This guide is meant to help document how rustc – the Rust compiler – works, as well as to help new contributors get involved in rustc development.
There are six parts to this guide:
- Building and debugging
rustc: Contains information that should be useful no matter how you are contributing, about building, debugging, profiling, etc.
- Contributing to
rustc: Contains information that should be useful no matter how you are contributing, about procedures for contribution, stabilizing features, etc.
- High-Level Compiler Architecture: Discusses the high-level architecture of the compiler and stages of the compile process.
- Source Code Representation: Describes the process of taking raw source code from the user and transforming it into various forms that the compiler can work with easily.
- Analysis: discusses the analyses that the compiler uses to check various properties of the code and inform later stages of the compile process (e.g., type checking).
- From MIR to Binaries: How linked executable machine code is generated.
- Appendices at the end with useful reference information. There are a few of these with different information, including a glossary.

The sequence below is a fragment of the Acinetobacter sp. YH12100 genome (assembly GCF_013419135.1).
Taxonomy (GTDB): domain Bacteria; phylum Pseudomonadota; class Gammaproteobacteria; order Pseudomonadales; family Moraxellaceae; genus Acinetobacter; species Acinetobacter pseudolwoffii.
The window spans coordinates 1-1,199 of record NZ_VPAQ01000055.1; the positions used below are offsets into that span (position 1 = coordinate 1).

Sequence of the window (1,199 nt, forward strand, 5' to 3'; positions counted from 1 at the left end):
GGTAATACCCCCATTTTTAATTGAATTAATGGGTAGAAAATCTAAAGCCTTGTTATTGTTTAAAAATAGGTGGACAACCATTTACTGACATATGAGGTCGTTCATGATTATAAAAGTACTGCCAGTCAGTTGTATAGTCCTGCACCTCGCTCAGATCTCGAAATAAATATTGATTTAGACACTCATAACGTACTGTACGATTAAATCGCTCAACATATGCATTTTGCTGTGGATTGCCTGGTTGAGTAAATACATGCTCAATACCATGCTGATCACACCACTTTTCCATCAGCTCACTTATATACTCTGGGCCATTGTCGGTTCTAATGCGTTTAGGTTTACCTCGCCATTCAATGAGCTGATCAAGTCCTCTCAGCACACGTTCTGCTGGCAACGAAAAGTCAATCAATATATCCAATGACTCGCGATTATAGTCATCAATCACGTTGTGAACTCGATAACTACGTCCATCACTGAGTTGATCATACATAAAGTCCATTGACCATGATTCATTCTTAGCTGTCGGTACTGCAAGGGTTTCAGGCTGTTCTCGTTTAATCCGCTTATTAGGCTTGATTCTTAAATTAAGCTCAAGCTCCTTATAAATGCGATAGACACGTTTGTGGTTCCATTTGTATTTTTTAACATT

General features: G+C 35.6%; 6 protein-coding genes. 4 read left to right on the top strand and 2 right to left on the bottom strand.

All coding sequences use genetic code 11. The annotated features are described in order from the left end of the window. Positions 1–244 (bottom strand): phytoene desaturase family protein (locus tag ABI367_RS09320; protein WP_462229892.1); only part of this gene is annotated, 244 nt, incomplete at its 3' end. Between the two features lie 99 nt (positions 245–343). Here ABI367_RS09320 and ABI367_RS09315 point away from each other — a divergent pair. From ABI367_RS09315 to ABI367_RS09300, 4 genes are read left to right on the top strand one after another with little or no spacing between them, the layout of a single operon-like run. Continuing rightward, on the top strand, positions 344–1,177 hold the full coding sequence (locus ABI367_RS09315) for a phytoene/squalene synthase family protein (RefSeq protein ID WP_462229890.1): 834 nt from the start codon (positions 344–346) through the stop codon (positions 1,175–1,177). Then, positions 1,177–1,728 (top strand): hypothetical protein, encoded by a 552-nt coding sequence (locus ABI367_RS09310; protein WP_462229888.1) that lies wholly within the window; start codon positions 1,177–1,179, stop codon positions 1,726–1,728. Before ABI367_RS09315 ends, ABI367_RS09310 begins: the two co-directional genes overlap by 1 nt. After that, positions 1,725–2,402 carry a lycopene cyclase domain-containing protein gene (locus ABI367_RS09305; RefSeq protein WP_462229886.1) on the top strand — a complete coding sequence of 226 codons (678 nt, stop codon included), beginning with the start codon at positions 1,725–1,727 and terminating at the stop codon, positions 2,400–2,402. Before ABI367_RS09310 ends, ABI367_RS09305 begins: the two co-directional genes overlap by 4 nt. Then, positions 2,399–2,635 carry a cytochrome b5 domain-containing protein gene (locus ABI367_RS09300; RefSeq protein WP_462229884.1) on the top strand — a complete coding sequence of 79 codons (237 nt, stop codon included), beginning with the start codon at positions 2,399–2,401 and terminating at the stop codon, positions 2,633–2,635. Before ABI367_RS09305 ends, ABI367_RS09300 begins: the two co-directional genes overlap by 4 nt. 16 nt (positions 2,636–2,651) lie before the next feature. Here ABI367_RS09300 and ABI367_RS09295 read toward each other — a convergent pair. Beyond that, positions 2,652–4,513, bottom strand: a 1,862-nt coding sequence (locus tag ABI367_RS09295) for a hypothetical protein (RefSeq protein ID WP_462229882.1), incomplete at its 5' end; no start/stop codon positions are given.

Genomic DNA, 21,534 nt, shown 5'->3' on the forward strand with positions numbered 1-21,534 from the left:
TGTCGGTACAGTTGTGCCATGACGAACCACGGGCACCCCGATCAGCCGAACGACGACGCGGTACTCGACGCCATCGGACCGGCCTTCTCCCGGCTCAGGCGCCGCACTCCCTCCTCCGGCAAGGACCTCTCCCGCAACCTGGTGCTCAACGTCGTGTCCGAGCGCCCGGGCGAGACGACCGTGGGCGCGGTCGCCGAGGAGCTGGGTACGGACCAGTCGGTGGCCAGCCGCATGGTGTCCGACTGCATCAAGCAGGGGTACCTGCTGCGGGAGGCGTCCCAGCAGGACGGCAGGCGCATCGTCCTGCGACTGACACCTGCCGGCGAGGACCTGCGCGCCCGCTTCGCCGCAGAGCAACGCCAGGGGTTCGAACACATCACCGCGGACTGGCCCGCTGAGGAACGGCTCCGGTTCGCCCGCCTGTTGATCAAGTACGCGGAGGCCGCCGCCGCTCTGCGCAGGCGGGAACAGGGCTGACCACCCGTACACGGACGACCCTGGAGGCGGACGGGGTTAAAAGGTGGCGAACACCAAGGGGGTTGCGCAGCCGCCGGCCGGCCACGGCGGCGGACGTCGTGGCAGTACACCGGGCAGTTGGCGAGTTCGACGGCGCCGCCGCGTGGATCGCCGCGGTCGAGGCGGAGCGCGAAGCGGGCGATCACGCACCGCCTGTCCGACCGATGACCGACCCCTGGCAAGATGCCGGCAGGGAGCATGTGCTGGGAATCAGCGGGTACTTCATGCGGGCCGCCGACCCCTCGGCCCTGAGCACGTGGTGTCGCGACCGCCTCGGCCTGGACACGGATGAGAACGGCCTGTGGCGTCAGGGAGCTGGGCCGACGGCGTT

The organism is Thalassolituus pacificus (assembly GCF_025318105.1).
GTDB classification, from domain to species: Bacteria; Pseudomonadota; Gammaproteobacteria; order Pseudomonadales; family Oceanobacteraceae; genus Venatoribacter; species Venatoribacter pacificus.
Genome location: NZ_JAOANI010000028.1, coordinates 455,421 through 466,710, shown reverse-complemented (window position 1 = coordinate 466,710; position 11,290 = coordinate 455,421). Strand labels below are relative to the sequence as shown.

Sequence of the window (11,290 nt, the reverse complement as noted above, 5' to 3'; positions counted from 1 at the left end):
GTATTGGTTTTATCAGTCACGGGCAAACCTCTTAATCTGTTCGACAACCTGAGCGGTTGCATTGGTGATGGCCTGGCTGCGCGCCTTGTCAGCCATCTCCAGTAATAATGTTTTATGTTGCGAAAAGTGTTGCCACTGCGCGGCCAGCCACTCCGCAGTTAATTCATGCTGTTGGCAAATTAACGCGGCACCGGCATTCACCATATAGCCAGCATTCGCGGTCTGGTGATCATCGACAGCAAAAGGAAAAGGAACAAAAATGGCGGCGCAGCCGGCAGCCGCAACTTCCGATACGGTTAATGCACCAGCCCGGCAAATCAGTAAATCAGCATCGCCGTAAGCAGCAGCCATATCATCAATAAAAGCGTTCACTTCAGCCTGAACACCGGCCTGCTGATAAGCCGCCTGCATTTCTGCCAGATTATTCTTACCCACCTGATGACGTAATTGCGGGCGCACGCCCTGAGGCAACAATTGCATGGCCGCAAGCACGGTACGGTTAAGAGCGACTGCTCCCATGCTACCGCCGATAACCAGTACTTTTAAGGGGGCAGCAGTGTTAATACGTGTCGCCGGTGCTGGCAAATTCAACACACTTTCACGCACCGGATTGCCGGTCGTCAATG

Keep in mind that
rustc is a real production-quality product, being worked upon continuously by a
sizeable set of contributors.
As such, it has its fair share of codebase churn and technical debt.
In addition, many of the ideas discussed throughout this guide are idealized designs that are not
fully realized yet.
All this makes keeping this guide completely up to date on everything very hard!
The Guide itself is of course open-source as well, and the sources can be found at the GitHub repository. If you find any mistakes in the guide, please file an issue about it, or even better, open a PR with a correction!
If you do contribute to the guide, please see the corresponding subsection on writing documentation in this guide.
“‘All conditioned things are impermanent’ — when one sees this with wisdom, one turns away from suffering.” The Dhammapada, verse 277
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